The Key to Being a Brave Leader

Are you immersing yourself in your fears?

Summary
Transcript

Commander Rorke Denver, U.S. Navy SEAL and founder of Ever Onward, explains why leaders can’t be brave until they learn how to face and own their fears.

“The thing that's neat about fear and bravery is they're dependent on each other. They don't exist without each other,” shares Rorke. “To find those brave moments… immerse yourself in that which you fear. Grab it by the neck and say, ‘Hey, I'm not going to be scared of you. I'm going to advance when everything in me tells me to recede.’”

Watch the video to hear more from Rorke about how to manage fear in your pursuit of becoming a brave leader.

When I think about this term, when I think about bravery, one of things I learned instructing SEALs, teaching SEALs, is that sometimes to get to here you've got to kind of attack the opposite of what you're trying to achieve. Right? So bravery, I love this concept, but it seems like bravery is something that we exhibit. But there's something else. The kind of counterpoint to bravery that is something we experience, and it strikes me it's easier to attack that and talk about that to get to bravery, and in my mind the counterpoint to bravery is fear.

Fear, and we all experience this, right? Everyone has fear. I mean, there's the universal fears, like talking in public, singing karaoke, snakes… if you're not scared of snakes there's something wrong with you. But we all have these fears, but whatever your fear is, that's yours and so you need to kind of deal with that. And that's the beautiful thing because it's very, very hard to say, "Hey, this is how you attack this specific thing," but there's universal truths.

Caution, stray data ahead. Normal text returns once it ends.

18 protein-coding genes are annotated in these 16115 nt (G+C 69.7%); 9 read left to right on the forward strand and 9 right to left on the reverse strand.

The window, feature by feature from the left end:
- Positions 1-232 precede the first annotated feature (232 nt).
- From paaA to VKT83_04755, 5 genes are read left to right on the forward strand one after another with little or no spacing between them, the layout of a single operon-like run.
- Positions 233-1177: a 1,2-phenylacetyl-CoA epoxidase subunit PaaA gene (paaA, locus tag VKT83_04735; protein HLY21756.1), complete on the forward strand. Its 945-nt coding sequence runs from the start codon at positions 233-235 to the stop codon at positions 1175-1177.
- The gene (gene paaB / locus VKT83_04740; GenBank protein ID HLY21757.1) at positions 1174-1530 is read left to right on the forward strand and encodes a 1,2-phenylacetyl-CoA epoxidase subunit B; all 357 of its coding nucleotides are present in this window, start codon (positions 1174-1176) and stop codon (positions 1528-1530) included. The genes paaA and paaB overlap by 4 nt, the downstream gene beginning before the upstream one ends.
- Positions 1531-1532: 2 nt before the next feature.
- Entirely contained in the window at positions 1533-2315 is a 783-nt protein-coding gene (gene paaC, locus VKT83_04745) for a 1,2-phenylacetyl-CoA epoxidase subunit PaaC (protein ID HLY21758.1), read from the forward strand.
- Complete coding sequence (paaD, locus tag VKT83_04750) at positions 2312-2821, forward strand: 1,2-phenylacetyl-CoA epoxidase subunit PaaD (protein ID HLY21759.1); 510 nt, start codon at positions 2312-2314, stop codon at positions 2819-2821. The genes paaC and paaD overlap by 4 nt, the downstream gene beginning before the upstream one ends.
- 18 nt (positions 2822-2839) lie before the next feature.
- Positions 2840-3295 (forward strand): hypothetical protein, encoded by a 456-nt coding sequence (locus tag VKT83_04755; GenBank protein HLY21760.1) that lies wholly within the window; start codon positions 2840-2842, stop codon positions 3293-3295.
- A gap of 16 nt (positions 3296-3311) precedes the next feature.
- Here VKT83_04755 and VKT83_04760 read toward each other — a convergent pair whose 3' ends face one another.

The thing that's neat about fear and bravery is they're dependent on each other, right? They don't exist without each other. I don't think you can have brave moments without fear or without some level of trepidation. Nobody ever cheered for somebody sitting on their couch eating Cheetos and watching reruns, right? It's just not a spot where you're going to find bravery.

It doesn't mean you need to charge a gun nest somewhere to be a brave person. It's whatever it is for you, whatever brings you fear or hesitation. But here's the deal. The response to fear, to find those brave moments, is very simple. It's very simple. It's hard to do but it's very simple, and it is to face it. It's to face it. It's to immerse yourself in that which you fear. It's to kind of grab it by the neck and say, "Hey, I'm not going to be scared of you. I'm going to advance when everything in me tells me to recede." That's the inoculation to fear, and if you experience it, if you face it and inoculate yourself to fear, in my mind that's where you're going to find bravery. That's where it's going to be. Your weaknesses become strengths. Those things that make you pause will allow you to go forward.
Rorkedenver

Rorke Denver

Commander Rorke T. Denver, founder of Ever Onward, has run every phase of training for the U.S. Navy SEALs and led special-forces missions in the Middle East, Africa, Latin America and other international hot spots. He starred in the ...

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